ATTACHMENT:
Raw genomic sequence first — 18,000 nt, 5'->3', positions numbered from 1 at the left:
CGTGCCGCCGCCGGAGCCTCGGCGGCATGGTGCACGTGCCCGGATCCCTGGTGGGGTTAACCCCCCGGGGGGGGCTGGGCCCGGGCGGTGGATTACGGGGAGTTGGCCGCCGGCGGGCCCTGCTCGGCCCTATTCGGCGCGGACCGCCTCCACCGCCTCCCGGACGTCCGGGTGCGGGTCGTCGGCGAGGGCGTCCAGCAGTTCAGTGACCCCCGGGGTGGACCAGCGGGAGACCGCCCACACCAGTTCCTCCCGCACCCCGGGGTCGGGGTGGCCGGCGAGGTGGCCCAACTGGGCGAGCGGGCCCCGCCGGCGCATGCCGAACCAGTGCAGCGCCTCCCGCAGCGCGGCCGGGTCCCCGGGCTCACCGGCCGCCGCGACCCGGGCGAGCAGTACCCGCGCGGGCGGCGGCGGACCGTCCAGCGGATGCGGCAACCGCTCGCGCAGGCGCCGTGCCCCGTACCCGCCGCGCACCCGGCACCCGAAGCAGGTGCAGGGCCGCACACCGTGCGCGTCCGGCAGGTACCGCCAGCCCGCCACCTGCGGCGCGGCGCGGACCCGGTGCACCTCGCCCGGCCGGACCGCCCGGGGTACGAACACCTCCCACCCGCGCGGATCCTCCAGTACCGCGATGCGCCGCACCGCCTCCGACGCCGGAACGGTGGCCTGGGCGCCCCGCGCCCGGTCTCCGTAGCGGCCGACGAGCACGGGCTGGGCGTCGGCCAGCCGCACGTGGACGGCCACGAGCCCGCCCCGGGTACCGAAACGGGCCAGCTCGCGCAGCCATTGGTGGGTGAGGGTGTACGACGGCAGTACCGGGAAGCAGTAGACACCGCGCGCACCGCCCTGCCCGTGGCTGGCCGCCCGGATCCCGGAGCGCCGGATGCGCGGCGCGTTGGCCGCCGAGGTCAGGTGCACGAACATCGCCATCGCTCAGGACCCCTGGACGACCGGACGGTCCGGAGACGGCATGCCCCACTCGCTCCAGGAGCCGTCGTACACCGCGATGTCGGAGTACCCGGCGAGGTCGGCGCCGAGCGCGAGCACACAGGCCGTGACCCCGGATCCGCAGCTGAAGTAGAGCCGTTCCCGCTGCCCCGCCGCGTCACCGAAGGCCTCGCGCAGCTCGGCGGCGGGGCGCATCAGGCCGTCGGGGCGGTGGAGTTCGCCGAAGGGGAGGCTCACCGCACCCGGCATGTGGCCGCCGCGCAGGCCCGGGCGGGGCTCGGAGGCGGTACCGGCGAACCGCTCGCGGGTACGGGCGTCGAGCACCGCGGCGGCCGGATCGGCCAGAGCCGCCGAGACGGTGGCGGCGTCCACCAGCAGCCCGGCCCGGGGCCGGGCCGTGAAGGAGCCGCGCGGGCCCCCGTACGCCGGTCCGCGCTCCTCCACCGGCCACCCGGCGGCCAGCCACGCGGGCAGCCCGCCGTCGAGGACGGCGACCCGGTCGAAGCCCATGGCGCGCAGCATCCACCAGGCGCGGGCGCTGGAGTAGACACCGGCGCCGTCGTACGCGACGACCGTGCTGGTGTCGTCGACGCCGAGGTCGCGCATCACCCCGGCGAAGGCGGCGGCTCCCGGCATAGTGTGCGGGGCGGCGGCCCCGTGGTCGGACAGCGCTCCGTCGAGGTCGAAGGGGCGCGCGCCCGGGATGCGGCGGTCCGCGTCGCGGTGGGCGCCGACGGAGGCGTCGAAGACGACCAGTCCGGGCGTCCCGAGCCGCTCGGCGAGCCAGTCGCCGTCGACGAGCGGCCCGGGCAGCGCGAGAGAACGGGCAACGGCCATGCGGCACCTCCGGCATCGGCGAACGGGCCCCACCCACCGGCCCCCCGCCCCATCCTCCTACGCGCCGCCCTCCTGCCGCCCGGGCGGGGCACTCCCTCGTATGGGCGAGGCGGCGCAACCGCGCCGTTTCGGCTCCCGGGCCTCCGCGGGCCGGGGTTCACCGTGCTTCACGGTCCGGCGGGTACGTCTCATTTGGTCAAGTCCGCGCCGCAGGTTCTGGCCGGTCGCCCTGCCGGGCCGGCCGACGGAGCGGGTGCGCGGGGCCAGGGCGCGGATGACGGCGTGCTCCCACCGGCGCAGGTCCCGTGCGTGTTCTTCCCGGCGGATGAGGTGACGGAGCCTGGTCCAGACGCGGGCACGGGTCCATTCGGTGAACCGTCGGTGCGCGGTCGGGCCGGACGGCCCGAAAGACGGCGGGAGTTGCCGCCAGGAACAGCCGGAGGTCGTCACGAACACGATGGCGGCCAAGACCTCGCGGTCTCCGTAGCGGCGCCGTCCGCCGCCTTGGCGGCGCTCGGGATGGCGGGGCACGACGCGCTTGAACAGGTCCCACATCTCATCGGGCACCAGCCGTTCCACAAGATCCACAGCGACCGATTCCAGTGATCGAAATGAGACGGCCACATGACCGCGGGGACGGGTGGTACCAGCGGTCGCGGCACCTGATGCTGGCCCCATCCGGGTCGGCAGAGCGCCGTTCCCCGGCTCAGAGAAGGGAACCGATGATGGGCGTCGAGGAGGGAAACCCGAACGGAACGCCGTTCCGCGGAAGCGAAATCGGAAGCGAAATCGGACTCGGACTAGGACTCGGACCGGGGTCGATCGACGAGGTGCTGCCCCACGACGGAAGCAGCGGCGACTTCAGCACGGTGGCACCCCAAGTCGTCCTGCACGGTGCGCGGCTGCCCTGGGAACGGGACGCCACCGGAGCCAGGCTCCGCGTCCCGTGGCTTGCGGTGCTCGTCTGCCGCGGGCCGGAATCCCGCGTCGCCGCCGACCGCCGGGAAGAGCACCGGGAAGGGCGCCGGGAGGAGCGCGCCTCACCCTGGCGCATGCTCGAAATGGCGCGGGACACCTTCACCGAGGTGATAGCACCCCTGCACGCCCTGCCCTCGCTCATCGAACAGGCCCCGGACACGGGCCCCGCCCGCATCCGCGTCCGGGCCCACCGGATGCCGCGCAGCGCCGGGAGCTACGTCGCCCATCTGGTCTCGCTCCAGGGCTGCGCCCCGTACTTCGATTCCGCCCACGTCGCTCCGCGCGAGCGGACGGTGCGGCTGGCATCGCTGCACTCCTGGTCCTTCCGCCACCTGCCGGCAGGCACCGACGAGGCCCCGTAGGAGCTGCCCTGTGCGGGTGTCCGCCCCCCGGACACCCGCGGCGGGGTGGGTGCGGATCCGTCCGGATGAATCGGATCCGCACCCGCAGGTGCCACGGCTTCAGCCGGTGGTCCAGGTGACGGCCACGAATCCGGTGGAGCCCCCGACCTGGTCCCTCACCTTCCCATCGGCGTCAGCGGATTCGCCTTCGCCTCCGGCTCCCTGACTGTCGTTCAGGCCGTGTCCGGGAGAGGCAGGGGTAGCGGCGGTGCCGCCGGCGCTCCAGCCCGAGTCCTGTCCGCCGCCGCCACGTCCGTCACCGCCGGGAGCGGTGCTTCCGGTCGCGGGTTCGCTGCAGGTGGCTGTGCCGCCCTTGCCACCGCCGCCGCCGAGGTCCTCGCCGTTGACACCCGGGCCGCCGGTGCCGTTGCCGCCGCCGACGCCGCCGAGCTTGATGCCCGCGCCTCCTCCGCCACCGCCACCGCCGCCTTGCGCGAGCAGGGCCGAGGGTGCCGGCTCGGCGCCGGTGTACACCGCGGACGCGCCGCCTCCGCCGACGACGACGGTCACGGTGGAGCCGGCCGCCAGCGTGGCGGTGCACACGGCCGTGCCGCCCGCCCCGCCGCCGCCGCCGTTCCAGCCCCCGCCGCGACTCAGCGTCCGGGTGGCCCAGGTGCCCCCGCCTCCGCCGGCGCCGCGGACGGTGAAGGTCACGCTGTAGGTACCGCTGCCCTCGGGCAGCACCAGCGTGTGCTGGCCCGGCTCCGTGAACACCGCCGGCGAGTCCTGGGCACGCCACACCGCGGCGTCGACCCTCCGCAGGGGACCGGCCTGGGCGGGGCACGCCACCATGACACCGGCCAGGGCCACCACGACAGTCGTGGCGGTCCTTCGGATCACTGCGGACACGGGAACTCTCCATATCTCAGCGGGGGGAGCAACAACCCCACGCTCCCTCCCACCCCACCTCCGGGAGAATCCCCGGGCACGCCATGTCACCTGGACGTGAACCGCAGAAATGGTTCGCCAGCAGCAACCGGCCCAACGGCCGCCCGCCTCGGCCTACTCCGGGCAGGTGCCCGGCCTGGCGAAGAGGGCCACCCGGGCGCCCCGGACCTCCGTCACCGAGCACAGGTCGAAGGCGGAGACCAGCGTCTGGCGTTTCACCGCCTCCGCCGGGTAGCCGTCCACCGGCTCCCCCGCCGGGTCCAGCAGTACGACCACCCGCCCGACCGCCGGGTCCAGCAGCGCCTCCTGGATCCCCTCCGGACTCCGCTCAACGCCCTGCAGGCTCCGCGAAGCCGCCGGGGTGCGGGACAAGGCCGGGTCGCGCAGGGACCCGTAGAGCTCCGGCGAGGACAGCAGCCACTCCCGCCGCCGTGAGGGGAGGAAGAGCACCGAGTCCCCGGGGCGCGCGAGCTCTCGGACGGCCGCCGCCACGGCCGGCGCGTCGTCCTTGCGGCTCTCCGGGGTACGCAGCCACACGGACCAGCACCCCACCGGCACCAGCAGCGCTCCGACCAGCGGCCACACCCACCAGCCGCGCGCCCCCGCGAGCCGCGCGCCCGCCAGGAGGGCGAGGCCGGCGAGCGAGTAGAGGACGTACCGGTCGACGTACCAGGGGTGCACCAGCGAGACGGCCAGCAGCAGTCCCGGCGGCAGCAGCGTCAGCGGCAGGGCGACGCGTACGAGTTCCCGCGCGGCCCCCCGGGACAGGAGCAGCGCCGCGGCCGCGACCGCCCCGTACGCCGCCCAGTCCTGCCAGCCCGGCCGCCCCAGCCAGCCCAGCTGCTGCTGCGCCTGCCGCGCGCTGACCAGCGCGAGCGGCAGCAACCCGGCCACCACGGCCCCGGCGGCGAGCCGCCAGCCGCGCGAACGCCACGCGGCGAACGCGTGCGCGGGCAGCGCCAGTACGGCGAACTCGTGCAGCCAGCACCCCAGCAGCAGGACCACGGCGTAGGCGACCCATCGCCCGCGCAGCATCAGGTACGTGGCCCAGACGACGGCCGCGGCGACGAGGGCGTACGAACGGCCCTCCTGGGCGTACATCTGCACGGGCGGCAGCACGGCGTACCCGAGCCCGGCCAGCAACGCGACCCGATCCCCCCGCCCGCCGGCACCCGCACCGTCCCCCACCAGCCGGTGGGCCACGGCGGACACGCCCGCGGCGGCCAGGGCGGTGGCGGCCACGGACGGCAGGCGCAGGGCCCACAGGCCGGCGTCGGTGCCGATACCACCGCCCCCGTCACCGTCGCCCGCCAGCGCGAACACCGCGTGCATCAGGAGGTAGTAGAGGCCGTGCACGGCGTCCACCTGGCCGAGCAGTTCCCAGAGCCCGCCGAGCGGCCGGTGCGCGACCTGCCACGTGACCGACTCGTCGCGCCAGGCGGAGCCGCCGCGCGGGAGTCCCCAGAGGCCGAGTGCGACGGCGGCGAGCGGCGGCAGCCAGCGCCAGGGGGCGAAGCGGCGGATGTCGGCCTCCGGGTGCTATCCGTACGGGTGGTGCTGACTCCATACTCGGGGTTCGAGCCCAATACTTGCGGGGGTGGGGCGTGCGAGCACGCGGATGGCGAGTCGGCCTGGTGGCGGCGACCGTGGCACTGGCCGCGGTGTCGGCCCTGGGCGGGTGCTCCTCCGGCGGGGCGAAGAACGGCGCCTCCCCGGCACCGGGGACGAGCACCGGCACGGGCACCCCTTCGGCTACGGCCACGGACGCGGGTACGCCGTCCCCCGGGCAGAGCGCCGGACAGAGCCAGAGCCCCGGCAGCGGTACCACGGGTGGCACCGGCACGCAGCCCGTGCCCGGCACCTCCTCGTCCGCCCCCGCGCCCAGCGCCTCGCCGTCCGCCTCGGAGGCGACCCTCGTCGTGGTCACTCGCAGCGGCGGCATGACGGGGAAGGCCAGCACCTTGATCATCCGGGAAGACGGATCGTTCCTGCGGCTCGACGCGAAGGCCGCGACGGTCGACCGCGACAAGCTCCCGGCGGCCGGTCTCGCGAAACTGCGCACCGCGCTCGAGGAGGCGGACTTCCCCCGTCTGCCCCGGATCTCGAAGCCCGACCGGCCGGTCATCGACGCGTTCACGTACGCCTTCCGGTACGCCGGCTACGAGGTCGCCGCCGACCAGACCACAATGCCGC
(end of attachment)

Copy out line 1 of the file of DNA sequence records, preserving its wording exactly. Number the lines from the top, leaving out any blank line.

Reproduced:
Raw genomic sequence first — 18,000 nt, 5'->3', positions numbered from 1 at the left: